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Background: The prevalence of prenatally diagnosed umbilical-portal systemic venous shunts (UPSVS) is reportedly rare, ranging from 0.003-0.209% [1]. Disruption in the normal development of the fetal venous system can be caused by primary failure of a system or by secondary occlusion of an already transformed system [2]. While UPSVS’s are rare, the downstream effects are potentially fatal, including intrauterine growth restriction, high output cardiac failure, associated neonatal morbidity and mortality, and thus necessitate early detection with appropriate monitoring.

Introduction: The patient was a 21-year-old G2P1001 who presented to the Maternal Fetal Medicine Ultrasound Genetics (MFMUG) clinic at 36w2d for a scheduled Biophysical Profile (BPP) as a follow up after a non-reactive NST in the office. During the encounter, the sonographer noted hypervascularity within the liver, abdominal circumference

Discussion: This case demonstrates recognition of an UPSVS in an otherwise uncomplicated pregnancy with previously normal anatomy ultrasound at 20 weeks’ gestation. The role in ultrasonography and BPP for fetal wellbeing is a luxury to facilities with MFM specialists readily available. The patient described in this report had decreased fetal movement, a non-reactive NST in the office, and was referred to MFMUG for a formal BPP. Currently, there are approximately one MFM specialist per 14 OBGYNs, and one MFM per 2,277 births [3]. The states with the leading number of MFM specialists include California, New York, Texas, Florida, and Pennsylvania [3]. Identification of this UPSVS may not have been readily identified by the untrained eye, but growth ultrasounds and Biophysical Profiles are key skills of any obstetrician. This case report aims to raise awareness for identification of these abnormalities to help facilitate proper evaluation and management.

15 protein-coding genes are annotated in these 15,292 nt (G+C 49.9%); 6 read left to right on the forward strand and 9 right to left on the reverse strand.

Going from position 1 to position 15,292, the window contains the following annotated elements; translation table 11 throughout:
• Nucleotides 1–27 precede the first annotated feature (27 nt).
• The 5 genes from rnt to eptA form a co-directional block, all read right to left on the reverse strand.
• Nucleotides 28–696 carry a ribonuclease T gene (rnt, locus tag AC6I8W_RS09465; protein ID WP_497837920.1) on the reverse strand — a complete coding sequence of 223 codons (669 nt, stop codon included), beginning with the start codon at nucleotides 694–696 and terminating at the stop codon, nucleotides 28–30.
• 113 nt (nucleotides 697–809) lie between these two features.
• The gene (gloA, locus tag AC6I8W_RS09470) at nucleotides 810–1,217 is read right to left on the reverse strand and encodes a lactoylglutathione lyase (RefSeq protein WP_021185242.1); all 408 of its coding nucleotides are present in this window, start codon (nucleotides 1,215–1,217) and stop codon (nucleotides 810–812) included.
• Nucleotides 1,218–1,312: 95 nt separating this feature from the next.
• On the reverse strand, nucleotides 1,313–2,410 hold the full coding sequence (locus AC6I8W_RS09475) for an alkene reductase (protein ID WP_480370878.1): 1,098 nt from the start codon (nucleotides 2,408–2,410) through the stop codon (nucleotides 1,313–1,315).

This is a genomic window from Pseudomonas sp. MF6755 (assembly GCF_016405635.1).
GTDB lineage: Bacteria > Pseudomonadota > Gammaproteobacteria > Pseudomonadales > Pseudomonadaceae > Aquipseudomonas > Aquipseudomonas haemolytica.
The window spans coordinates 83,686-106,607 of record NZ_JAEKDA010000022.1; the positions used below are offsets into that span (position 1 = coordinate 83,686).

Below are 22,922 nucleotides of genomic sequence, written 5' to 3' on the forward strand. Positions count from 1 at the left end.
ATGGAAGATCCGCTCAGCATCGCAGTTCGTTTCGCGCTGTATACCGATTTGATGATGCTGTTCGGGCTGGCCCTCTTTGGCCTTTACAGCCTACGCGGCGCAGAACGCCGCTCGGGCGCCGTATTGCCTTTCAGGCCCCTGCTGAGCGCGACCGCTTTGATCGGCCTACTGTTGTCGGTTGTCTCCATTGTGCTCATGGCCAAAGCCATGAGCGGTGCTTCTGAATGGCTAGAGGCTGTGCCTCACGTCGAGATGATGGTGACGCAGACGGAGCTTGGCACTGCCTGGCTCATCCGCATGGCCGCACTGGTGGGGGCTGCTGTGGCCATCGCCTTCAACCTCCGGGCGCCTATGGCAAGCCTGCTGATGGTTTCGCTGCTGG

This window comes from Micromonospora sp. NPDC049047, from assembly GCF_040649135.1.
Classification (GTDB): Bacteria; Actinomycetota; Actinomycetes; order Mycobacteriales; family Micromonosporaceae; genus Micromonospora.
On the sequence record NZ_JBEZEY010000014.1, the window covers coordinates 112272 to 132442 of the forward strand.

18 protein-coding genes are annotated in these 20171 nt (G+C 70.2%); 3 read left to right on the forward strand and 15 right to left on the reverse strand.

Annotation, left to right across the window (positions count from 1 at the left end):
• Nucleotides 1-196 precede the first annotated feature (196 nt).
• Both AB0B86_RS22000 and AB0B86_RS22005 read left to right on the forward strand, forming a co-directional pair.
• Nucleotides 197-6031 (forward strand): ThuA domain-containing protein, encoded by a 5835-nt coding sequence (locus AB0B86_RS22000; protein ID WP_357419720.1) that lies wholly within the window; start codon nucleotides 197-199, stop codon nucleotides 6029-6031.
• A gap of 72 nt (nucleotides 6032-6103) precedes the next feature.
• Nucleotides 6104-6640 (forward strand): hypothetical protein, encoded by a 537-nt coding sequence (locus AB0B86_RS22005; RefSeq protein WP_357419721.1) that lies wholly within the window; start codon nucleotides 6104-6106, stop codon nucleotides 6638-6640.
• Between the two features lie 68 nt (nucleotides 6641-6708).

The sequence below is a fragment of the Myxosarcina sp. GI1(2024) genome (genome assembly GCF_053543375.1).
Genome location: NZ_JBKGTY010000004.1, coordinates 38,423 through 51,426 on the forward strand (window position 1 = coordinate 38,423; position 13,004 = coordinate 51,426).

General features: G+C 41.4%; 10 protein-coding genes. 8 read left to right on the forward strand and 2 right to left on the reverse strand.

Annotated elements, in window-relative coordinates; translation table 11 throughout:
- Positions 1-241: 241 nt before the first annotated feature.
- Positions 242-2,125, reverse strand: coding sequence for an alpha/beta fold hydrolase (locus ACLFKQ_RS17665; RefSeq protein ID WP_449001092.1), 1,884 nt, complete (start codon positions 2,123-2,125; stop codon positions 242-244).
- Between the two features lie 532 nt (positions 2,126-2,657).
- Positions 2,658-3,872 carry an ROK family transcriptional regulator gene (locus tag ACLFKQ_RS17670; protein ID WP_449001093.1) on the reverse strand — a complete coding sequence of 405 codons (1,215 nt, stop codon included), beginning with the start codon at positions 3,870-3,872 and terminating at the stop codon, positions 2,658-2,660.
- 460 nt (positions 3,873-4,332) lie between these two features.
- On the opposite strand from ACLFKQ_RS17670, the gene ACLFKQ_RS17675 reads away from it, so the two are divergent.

1. Nagy, R.D., Iliescu, D.G. Prenatal Diagnosis and Outcome of Umbilical–Portal–Systemic Venous Shunts: Experience of a Tertiary Center and Proposal for a New Complex Type. Diagnostics (Basel). 2022, April; 12(4): 873. 31%20cases,examined%20from%202017%20to%202021.

2. Yagel, S., Kivilevitch, Z., Cohen, S.M., et al. The fetal venous system, Part II: ultrasound evaluation of the fetus with congenital venous system malformation or developing circulatory compromise. Ultrasound Obstetrics & Gynecology. 2010; 36: 93-111. Februrary 5, 2010. DOI: 10.1002/uog.7622.

3. Lee, T.S., Steupert, M. Fact Sheet: The Growth of Maternal-Fetal Medicine and Fetal Care Centers in the United States. Charlotte Lozier Institute. July 21, 2022. care-centers-in-the-united-states/

4. Yagel, S., Kivilevitch, Z., Cohen, S.M., et al. Part I: normal embryology, anatomy, hemodynamics, ultrasound evaluation and Doppler investigation. Ultrasound Obstetrics & Gynecology. 2010; 35: 741-750. March 4, 2010. DOI: 10.1002/uog.7618.

5. Achiron, R., Kivilevitch, Z. Fetal Umbilical-Portal-Systemic Venous Shunt: in-utero classification and clinical significance. Ultrasound Obstetrics & Gynecology. 2016; 47: 739-747. May 12, 2015. DOI: 10.1002/uog.14906


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